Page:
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Aphasia is a language disorder resulting from damage to the brain. Typically the damage has occurred in the left side of the brain (although right side damage has a part to play), this is the area responsible for language. Language is a broad term and includes spoken language, written language and gestures. It is common for Aphasia to co-exist with other disorders. Aphasia is a long term condition.

Everyday function: A person with Aphasia can find it difficult to speak, read, write and understand what others are saying. Simple everyday tasks such as watching TV or answering the phone can become an obstacle.

Participation in society: People with Aphasia can feel isolated due to their difficulties with communication. Their difficulties may prevent them from seeing family and friends, from going to work and from accessing community facilities e.g. shops.

Mental well-being: Aphasia can also impact on a person's mental well-being, individuals can experience frustration, depression and anxiety.


The three most common types of Aphasia are:

Broca's Aphasia: non-fluent or expressive Aphasia. An individual experiences difficulty speaking eg. putting together sentences, their speech may be a string of words and their vocabulary is limited. The individual may still be able to understand speech and read relatively well.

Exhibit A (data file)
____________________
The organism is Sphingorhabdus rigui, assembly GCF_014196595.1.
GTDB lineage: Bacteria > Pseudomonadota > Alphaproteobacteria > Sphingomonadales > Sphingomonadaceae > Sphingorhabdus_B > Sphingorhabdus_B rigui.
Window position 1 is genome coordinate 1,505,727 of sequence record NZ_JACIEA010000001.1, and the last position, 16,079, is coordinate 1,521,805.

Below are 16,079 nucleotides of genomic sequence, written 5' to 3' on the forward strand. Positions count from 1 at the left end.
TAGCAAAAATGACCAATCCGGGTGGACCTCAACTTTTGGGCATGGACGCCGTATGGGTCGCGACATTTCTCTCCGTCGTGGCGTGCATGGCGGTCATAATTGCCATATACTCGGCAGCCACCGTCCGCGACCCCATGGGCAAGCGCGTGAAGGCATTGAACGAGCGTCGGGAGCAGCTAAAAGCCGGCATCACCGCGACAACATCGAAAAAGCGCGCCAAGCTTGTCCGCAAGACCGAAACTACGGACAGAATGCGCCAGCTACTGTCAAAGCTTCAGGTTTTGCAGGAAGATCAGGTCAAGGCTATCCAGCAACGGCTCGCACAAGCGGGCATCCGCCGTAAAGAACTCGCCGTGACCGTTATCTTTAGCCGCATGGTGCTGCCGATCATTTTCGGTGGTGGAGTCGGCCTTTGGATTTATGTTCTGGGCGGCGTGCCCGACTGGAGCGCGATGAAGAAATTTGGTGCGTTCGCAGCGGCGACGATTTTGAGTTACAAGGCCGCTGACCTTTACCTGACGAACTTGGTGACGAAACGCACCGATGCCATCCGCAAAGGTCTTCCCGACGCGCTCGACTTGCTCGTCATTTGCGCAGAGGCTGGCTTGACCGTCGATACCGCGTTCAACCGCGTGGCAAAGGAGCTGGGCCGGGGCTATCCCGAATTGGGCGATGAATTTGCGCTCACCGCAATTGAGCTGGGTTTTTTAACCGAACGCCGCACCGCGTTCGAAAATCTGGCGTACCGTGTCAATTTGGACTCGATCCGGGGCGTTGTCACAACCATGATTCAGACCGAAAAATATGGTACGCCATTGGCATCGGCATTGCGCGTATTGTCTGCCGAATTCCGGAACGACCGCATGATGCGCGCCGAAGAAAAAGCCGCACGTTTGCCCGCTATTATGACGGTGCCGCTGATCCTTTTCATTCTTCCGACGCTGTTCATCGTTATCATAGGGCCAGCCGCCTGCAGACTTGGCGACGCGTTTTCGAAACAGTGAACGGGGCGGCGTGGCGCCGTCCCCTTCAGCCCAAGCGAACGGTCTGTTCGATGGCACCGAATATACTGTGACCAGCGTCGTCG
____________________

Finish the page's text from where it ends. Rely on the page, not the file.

Wernicke's Aphasia: fluent Aphasia. An individual can speak using long, complex sentences, but the actual words they use do not make sense, or they include nonsense words in their speech. Individuals with Wernicke's Aphasia are often unaware that their spoken language makes no sense to others and this can lead to frustration.

Global Aphasia: severe form of Aphasia. An individual will have difficulty with all forms of communication, including speaking, reading, writing, correctly naming objects or people, and understanding other people's speech.

How we can help

Every person with Aphasia experiences their own set of difficulties and therefore individual goals are set. Our Speech and Language Therapists will consider the 'bigger picture' and how to help the person to maximise their communication.

Therapy may include work to target specific processes e.g. word finding. Therapy could also work on developing an individual's compensatory strategies and introducing alternative methods such as gestures, drawing, symbols or Alternative and Augmentative Communication (AAC), if needed. Our therapist will also consider adapting the environment to assist the individual's understanding including working with the family or those around the person to adapt their communication style to help the individual.

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